3 Floyds is home to metal heads, face tattooed servers, and excellent brewers. We made it to the pub the day before DLD so we could experience it without the whole mob that is Dark Lord Day. Amazing! We had fantastic beers like Zombie Dust, Alpha King, Rabbid Rabbit, and Enjoy the Rich Life. The food was great, the beer was amazing, and the atmosphere was fun. Definitely a recommended stop for anyone venturing near the Chicago area. Now we had to get to our hotel and rest, for an epic bottle share that was to come.

Bottle Sharing: imagine Comic-Con but with beer. That’s what you have when you take a beer geek event like DLD and then add a pre-party with the King Geeks. A Beer Advocate Bottleshare, for those unfamiliar, consists of bringing beers out of your cellar that you’re very proud of and that you want to share. It’s a lot like a drunken show and tell. People walk around the table sizing up what’s there and strategically planning where to be and when, so they can have a chance to taste something they may never see again. We were at an advantage. Not many people traveled as far as us, so we had a leg up on providing beers most people won’t see. I decided Chocolate Rain from the Bruery, Trinity, and Crooked Stave would be my weapons of choice. Those beers along with some Avery and Odell brought us plenty of attention.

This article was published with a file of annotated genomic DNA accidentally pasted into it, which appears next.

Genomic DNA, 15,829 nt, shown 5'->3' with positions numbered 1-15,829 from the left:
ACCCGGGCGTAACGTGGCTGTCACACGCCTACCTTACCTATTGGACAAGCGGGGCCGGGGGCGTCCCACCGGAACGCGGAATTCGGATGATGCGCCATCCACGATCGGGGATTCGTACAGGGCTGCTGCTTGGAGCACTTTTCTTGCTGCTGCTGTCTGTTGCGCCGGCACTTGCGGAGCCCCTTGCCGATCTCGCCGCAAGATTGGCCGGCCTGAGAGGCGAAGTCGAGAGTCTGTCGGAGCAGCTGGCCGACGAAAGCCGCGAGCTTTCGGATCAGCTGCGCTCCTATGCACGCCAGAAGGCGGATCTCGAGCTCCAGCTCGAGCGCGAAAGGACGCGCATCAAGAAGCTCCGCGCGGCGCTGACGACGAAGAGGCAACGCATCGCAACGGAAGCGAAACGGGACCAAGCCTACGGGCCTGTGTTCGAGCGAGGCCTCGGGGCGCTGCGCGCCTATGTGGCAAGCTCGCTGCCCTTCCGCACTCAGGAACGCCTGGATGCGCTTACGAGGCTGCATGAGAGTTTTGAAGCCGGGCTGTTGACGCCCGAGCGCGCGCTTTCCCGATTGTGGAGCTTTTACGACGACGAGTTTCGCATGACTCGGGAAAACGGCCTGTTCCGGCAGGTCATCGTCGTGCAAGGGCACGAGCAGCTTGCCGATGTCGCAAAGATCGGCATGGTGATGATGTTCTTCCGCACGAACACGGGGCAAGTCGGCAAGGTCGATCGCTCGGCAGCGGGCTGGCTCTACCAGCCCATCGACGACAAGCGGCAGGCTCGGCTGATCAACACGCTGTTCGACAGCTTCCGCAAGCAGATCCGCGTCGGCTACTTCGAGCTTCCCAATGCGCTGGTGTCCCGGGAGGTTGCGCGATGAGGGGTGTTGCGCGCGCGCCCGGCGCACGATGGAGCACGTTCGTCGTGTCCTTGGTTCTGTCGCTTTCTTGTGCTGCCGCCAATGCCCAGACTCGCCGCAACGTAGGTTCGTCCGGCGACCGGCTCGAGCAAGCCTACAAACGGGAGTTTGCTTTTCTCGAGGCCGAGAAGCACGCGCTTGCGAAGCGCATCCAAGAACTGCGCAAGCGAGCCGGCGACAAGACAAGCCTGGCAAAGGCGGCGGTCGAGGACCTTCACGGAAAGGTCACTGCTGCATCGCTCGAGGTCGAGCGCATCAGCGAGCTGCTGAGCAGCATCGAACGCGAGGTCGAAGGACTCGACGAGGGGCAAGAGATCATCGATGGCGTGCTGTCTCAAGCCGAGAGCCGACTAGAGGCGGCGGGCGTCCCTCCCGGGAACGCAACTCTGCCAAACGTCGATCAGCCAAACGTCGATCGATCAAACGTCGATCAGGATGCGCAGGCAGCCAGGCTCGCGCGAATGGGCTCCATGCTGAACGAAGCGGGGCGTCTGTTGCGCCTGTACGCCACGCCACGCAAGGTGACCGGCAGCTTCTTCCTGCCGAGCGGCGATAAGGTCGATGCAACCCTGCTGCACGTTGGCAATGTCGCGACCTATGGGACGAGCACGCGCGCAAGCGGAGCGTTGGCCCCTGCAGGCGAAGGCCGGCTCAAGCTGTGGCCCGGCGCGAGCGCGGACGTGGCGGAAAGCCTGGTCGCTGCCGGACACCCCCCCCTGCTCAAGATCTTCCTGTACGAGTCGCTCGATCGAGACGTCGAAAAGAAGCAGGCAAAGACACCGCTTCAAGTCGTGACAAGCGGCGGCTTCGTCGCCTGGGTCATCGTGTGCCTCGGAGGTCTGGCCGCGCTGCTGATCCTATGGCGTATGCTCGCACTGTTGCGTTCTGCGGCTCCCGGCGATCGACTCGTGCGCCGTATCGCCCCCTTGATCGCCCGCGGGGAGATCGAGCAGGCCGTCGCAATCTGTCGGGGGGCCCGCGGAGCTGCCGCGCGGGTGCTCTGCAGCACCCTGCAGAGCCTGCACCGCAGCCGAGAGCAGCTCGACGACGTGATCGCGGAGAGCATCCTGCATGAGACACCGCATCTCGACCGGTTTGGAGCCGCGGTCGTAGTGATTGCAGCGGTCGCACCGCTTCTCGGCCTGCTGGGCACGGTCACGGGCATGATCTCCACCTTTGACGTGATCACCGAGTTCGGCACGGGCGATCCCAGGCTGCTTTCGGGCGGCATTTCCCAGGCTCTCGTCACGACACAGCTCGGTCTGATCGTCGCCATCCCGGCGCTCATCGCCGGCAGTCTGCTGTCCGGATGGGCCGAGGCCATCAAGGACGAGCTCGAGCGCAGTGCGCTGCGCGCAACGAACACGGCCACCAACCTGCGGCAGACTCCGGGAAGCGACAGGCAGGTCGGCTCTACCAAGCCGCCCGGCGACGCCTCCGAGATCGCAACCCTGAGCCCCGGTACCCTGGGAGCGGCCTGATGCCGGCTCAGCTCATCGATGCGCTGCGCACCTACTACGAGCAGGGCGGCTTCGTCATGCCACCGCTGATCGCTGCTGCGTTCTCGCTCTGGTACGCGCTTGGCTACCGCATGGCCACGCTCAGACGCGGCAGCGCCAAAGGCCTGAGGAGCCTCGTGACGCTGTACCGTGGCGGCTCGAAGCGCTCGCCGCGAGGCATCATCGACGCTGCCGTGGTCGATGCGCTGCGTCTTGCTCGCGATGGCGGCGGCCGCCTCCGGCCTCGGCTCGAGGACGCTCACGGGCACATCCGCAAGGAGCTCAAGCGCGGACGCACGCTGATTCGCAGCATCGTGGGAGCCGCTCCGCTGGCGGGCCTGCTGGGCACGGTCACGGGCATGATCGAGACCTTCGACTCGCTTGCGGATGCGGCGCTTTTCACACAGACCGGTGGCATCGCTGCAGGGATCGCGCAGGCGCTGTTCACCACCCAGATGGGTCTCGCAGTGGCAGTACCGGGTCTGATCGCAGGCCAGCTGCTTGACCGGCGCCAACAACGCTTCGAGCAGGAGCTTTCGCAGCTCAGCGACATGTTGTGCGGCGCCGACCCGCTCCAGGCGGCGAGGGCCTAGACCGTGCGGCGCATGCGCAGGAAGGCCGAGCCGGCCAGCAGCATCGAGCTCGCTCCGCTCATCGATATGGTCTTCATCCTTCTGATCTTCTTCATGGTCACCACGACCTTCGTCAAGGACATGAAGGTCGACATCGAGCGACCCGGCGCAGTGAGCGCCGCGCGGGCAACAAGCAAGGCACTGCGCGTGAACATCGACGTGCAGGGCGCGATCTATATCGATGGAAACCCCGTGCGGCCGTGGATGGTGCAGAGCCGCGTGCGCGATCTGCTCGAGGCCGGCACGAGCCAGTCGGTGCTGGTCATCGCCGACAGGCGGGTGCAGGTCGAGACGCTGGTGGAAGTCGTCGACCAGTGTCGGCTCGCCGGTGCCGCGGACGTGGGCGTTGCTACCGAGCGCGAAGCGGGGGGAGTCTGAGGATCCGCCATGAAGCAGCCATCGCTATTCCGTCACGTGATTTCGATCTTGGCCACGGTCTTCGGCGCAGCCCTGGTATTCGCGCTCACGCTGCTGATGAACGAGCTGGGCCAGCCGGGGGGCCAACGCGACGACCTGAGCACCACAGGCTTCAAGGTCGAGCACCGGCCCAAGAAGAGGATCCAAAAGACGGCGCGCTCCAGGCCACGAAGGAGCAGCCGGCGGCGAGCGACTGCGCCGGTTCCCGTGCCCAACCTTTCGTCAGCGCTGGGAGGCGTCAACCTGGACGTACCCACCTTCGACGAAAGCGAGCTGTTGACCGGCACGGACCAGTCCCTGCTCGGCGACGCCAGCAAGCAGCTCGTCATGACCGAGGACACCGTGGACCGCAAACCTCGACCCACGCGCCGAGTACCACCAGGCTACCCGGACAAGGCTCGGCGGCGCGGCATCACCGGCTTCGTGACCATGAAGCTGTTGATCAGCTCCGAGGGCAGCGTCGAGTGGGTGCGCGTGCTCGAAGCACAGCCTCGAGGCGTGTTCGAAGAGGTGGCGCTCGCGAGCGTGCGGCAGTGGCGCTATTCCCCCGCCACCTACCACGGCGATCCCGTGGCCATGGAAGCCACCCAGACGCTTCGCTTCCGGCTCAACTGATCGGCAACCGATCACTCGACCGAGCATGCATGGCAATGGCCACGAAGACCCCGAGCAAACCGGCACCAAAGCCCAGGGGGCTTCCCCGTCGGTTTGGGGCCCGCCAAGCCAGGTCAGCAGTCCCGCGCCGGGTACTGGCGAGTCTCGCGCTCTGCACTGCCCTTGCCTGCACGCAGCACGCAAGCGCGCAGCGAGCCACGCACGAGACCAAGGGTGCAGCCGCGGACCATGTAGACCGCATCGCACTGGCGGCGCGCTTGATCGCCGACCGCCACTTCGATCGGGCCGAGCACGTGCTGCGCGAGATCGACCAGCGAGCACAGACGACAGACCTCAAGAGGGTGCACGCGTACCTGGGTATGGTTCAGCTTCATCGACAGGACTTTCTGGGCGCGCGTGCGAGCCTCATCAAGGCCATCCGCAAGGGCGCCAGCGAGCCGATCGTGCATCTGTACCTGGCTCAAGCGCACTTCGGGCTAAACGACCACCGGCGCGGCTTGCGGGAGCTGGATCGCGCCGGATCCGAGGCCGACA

The beers at the share blew me away. I got to try Black Tuesday ’09,’10,’11, Darkness vertical, Beatification, Drie Fonteinen Golden Blend, CBS, Bambic, Kate the Great, Kabert, and Cantillons are a few of the highlights but there were plenty more. Chocolate Rain was one of the highlights too. One of the unwritten rules of a share is that the owner opens the bottle and they get first pour. The bottle then goes on the table. If you see an open bottle on the table it’s fair game, but don’t get greedy, you don’t need to ask, go ahead and pour yourself some. Chocolate Rain didn’t have a chance to see the table. It was opened, and I was swarmed like a single hot girl on a dance floor. In the blink of an eye, it was gone. We made great new friends (this was helpful the next day) and we kept drinking amazing beer, calling it a fairly early night in preparation for the following morning.